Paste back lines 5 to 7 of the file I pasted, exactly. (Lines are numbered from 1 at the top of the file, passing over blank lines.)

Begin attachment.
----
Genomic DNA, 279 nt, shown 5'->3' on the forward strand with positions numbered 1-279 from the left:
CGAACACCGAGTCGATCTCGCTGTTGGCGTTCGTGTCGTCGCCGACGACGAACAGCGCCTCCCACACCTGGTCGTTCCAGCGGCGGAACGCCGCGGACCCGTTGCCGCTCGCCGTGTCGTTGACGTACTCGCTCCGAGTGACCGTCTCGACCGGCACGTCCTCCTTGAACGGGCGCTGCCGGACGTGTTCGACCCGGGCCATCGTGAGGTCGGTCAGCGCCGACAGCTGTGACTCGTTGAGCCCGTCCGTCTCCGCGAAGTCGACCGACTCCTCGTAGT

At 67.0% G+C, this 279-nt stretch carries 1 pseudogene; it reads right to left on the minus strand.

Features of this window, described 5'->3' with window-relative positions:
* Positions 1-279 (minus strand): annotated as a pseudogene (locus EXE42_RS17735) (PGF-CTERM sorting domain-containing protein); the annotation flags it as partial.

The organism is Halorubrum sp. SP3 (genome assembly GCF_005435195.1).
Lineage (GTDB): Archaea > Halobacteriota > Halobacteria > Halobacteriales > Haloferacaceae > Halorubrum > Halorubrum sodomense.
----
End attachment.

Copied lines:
* Positions 1-279 (minus strand): annotated as a pseudogene (locus EXE42_RS17735) (PGF-CTERM sorting domain-containing protein); the annotation flags it as partial.

The organism is Halorubrum sp. SP3 (genome assembly GCF_005435195.1).
Lineage (GTDB): Archaea > Halobacteriota > Halobacteria > Halobacteriales > Haloferacaceae > Halorubrum > Halorubrum sodomense.